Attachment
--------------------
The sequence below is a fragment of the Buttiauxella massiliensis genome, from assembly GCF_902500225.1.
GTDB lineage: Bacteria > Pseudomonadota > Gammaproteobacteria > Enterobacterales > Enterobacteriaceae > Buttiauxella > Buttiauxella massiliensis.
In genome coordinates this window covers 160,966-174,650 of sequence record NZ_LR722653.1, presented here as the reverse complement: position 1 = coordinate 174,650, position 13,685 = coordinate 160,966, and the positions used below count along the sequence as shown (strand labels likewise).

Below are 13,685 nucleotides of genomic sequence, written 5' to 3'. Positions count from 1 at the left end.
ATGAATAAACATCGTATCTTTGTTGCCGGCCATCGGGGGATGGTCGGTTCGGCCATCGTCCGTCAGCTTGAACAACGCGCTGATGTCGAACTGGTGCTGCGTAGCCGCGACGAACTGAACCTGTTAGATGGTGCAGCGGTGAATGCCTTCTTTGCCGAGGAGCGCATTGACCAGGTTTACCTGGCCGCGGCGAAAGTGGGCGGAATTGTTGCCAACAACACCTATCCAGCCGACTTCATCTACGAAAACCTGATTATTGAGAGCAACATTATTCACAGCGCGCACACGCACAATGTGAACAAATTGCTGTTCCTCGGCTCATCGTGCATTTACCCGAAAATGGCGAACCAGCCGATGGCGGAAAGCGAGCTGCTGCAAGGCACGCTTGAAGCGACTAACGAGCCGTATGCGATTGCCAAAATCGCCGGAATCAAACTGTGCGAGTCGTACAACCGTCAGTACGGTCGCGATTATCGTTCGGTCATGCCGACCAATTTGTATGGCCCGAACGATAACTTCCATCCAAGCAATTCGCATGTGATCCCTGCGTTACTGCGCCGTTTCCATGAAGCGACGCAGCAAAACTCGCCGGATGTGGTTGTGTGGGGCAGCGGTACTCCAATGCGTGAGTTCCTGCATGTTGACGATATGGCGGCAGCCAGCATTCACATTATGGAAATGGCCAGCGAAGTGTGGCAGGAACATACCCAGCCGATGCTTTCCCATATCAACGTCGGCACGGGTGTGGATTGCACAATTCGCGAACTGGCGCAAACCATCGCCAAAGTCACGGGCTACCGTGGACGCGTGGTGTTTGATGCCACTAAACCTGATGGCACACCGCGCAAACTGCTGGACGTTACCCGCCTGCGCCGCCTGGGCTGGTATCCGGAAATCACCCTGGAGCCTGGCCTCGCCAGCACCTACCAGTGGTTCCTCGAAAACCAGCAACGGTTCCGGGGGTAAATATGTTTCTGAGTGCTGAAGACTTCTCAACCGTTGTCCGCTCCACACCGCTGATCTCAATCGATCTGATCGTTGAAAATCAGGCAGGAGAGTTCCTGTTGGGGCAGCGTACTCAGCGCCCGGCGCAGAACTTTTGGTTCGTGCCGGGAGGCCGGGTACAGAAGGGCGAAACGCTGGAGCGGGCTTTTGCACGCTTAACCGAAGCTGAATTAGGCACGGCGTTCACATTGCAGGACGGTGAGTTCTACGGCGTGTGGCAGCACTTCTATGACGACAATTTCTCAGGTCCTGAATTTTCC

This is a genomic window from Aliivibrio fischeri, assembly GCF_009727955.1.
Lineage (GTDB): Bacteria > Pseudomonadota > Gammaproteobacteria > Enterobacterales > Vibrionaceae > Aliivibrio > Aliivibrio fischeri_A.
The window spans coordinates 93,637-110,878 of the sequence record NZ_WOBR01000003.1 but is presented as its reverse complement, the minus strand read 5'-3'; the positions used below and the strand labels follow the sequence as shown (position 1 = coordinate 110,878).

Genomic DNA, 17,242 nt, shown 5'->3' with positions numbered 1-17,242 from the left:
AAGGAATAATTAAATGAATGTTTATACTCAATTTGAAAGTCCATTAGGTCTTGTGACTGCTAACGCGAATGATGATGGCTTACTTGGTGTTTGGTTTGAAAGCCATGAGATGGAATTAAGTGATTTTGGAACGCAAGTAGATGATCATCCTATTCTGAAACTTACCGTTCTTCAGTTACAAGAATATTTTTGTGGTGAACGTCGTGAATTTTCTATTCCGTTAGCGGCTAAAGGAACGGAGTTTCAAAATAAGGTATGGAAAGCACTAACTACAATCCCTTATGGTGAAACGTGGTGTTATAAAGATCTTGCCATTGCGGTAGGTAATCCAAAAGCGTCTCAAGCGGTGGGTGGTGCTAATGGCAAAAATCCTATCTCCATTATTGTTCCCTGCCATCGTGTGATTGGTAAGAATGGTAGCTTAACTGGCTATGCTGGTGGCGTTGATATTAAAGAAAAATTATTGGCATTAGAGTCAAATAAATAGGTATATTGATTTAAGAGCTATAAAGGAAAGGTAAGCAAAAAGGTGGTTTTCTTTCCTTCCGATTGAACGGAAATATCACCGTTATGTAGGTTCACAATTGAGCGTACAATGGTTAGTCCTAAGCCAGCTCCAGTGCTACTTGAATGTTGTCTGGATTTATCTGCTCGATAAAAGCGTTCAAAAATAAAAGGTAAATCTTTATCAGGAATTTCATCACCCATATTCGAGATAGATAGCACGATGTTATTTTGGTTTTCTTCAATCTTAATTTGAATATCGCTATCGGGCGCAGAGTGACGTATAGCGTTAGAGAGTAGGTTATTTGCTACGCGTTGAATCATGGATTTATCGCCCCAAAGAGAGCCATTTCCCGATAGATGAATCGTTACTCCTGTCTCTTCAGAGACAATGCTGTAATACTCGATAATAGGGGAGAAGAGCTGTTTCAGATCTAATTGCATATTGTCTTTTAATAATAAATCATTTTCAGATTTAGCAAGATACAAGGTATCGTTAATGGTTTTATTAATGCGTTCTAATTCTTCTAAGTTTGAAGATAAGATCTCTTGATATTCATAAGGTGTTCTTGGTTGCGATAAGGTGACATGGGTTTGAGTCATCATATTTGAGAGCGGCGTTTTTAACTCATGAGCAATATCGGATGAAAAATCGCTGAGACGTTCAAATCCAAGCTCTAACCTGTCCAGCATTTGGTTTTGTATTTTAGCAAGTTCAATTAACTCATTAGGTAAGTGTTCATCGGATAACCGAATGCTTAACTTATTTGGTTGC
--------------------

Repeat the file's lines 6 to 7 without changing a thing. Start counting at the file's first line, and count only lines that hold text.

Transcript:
This is a genomic window from Aliivibrio fischeri, assembly GCF_009727955.1.
Lineage (GTDB): Bacteria > Pseudomonadota > Gammaproteobacteria > Enterobacterales > Vibrionaceae > Aliivibrio > Aliivibrio fischeri_A.